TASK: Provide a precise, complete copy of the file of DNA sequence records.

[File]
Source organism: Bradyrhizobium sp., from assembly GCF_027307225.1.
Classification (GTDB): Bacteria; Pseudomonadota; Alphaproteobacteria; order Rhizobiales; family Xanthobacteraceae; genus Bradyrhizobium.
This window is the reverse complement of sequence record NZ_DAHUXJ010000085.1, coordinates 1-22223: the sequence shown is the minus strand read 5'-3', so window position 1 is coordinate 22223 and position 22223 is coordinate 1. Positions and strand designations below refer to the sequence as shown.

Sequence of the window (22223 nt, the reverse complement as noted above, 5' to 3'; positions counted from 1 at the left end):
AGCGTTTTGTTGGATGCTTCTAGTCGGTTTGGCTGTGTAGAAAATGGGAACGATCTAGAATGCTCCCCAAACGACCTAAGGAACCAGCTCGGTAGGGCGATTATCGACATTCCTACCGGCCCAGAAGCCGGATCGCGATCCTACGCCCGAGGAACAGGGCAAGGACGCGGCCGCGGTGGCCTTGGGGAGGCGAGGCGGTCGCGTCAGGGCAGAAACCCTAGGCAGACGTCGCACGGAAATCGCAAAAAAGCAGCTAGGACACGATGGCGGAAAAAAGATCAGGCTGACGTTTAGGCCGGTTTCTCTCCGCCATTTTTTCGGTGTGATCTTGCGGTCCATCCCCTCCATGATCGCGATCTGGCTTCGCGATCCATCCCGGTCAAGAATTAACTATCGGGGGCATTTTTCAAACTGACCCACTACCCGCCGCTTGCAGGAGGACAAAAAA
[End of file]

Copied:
Source organism: Bradyrhizobium sp., from assembly GCF_027307225.1.
Classification (GTDB): Bacteria; Pseudomonadota; Alphaproteobacteria; order Rhizobiales; family Xanthobacteraceae; genus Bradyrhizobium.
This window is the reverse complement of sequence record NZ_DAHUXJ010000085.1, coordinates 1-22223: the sequence shown is the minus strand read 5'-3', so window position 1 is coordinate 22223 and position 22223 is coordinate 1. Positions and strand designations below refer to the sequence as shown.

Sequence of the window (22223 nt, the reverse complement as noted above, 5' to 3'; positions counted from 1 at the left end):
AGCGTTTTGTTGGATGCTTCTAGTCGGTTTGGCTGTGTAGAAAATGGGAACGATCTAGAATGCTCCCCAAACGACCTAAGGAACCAGCTCGGTAGGGCGATTATCGACATTCCTACCGGCCCAGAAGCCGGATCGCGATCCTACGCCCGAGGAACAGGGCAAGGACGCGGCCGCGGTGGCCTTGGGGAGGCGAGGCGGTCGCGTCAGGGCAGAAACCCTAGGCAGACGTCGCACGGAAATCGCAAAAAAGCAGCTAGGACACGATGGCGGAAAAAAGATCAGGCTGACGTTTAGGCCGGTTTCTCTCCGCCATTTTTTCGGTGTGATCTTGCGGTCCATCCCCTCCATGATCGCGATCTGGCTTCGCGATCCATCCCGGTCAAGAATTAACTATCGGGGGCATTTTTCAAACTGACCCACTACCCGCCGCTTGCAGGAGGACAAAAAA